Nothing Gold Can Stay By Robert Frost: Easiest Analysis

Cover image for stars by Robert Frost, and for Nothing Gold Can Stay

Nothing Gold Can Stay by Robert Frost is one of the most confusing poems by him in terms of its meaning. Many have been fooled by the subject of the poem. 

One cursory glance at the poem and people are bound to think that the poet is talking about Spring and how beautifully green the world becomes, but only for a moment. 

However, that is not the case. The poem is not about greenery or trees, albeit it uses them to create the necessary imagery. So what is the poem about?

Let’s take a look at the poem first and then at the simplified version of it to make understanding the poem quicker. Then we’ll look at a deeper and more detailed analysis of the poem. 

Nothing Gold Can Stay by Robert Frost

Nature’s first green is gold,
Her hardest hue to hold.
Her early leaf’s a flower;
But only so an hour.
Then leaf subsides to leaf.
So Eden sank to grief,
So dawn goes down to day.
Nothing gold can stay.


Nature’s first beauty comes in golden color

This golden color is the hardest color for it to hold

The leaf turns into a flower in the early moments of the morning

But only for an hour or so

Then the light is gone, and the leaf turns green

As the heavens have been lost

As the morning turns into a day

Nothing can stay fresh and beautiful always.

Meaning and Analysis

So after you read the simplified version of the poem, you realize that Frost is not talking about the leaves or flowers or the season, but he is talking about that golden hour in the morning. 

During the early moments when the sun rises above the horizon with a golden red hue and it shines its soft, golden light on the beautifully dew-laden leaves and flowers. 

But do not assume the golden sunrise to be the subject of the poem. Frost’s poems have always been much deeper than what they talk about, and that’s the case here as well. 

Frost uses this beautiful and familiar example to reveal something deeper, something more abstract and universal. He talks about the nature of things and the ephemeral “shine” of it.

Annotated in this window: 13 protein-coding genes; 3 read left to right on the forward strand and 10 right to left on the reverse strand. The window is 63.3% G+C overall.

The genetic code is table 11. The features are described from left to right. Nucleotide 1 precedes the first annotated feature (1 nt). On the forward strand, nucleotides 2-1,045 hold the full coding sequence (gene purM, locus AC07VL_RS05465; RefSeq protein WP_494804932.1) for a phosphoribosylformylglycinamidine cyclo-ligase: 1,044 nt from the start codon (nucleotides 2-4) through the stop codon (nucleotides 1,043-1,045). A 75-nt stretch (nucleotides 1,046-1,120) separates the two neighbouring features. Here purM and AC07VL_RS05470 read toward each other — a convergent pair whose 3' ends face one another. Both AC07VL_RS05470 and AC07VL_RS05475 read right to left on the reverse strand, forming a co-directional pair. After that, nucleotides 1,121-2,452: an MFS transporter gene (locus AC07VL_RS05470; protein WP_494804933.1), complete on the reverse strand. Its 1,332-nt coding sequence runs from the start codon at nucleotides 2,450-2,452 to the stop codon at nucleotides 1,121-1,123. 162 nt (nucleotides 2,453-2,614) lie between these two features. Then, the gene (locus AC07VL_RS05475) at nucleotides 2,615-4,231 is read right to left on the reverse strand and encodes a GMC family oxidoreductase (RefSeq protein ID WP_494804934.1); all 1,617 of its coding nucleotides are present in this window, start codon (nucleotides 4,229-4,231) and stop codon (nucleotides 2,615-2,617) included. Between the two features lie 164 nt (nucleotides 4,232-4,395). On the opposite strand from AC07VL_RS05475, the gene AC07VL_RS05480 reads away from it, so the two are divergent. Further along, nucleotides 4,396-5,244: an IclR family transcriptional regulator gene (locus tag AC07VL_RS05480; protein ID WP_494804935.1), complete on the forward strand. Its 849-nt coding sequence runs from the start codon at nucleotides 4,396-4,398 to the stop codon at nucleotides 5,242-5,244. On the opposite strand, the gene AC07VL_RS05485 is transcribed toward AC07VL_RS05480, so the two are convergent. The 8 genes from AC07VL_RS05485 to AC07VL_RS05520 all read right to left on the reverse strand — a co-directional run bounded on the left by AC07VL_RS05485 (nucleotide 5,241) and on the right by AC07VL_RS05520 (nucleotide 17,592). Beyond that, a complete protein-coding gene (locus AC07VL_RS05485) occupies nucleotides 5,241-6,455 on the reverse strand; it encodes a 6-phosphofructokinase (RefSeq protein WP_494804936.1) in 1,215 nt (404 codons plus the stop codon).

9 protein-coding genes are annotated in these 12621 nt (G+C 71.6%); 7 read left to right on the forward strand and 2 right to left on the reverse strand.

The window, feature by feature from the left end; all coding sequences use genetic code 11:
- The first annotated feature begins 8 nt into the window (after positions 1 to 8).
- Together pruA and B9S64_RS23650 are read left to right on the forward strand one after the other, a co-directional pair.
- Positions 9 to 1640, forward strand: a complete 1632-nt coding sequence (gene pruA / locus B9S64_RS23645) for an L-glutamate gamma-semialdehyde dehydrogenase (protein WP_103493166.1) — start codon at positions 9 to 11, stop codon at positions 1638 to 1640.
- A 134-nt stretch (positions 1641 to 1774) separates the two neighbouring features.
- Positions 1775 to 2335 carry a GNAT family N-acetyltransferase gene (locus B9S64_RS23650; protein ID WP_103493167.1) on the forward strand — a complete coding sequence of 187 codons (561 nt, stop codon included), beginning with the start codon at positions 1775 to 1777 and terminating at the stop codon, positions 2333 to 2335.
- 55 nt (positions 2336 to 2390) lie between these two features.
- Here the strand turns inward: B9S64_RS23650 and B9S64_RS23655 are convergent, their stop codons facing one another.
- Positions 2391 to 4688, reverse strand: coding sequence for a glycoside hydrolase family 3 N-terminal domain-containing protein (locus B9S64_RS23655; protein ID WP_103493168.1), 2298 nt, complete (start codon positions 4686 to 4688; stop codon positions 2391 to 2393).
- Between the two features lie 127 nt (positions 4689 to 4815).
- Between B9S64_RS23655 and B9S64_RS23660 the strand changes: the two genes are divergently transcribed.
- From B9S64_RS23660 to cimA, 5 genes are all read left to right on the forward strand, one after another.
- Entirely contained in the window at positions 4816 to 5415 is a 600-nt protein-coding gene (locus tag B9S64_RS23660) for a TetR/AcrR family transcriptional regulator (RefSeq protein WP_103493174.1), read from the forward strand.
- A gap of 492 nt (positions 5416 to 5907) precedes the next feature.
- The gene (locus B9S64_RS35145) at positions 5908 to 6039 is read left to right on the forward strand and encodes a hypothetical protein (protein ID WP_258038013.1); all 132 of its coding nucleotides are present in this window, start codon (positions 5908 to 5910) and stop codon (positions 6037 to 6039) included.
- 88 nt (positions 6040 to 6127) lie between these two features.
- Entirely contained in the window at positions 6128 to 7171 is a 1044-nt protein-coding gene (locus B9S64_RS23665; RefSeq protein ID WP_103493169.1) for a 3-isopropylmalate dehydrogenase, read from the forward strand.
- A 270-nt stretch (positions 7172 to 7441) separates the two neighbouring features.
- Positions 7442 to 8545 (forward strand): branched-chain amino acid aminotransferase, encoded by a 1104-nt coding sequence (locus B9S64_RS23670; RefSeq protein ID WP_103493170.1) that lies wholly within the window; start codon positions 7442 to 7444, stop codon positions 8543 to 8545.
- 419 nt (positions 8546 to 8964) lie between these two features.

The morning sun shines its golden light on the leaves and makes all the leaves look golden. But this moment only lasts for around an hour. After that, everything goes back to normal. There is nothing special left. 

Similarly, in life, and in everything else, things are only good or appealing or “beautiful” only for some time. After that, everything starts becoming dull. 

Be it a new car that you bought, or a very expensive suit. Everything will lose its appeal and shine after some time. 

But the universal appeal of Frost’s message does not end with inanimate objects like cars or clothes, it also applies to humans too. 

Even meeting new people, building relations, etc all lose their initial spark after some time. This just goes to show that nothing gold can stay.

Now that we understand the core meaning of the poem, let us take a look at the deeper analysis of the poem and find out what Frost meant with every single line of the poem. 


We’ll divide the poem into two parts of four lines so that it becomes easy to dissect and inspect the poem. Let’s start with the first part. 

Nature’s first green is gold,

Her hardest hue to hold.

Her early leaf’s a flower;

But only for an hour.

The first stanza uses nature as the canvas to paint the message of the poem. Frost uses an example that every one of us can understand and relate to. 

“Nature’s first green is gold” means that the first light that nature shines in the morning is a golden light making every plant look golden. 

It is also the hardest hue to hold as this golden light does not last much longer. It is ephemeral. In the early moments of the dawn, even the leaf looks like a golden flower. But it lasts only for about an hour. 

Then leaf subsides to leaf.

So Eden sank to grief,

So dawn goes down to day.

Nothing gold can stay.

The second stanza holds proof that Frost is talking about the morning sunshine and not about nature. The line “Then leaf subsides to leaf” is that proof. 

Frost says that after the golden sunshine has gone, the “first flower” disintegrates into a leaf, meaning that it gets its green color back. 

But then something interesting happens. Frost brings out the main message and meaning of the poem by giving two more examples. 

Frost brings the example of Eden, the heaven that was lost to humans. He says that just like the leaves lose their golden color, the heavens also sank to sorrow. 

And so the dawn goes to become day, losing all its charm and beauty. Finally, he ends the poem by saying “nothing gold can stay,” which delivers the meaning of the poem. 

The Essence of the Poem

The last stanza of the poem makes the message very clear. Beauty is something that does not last forever, no matter what it is. Be it the heavens or the leaves on a tree, everything will lose its golden shine. 

That is the nature of things. Nothing gold can stay the same without losing its shine. No matter how great the shine is, it is ephemeral, and short-lived. The golden morning shall decay into the hard light, and finally into the night. 

Read More Articles by Robert Frost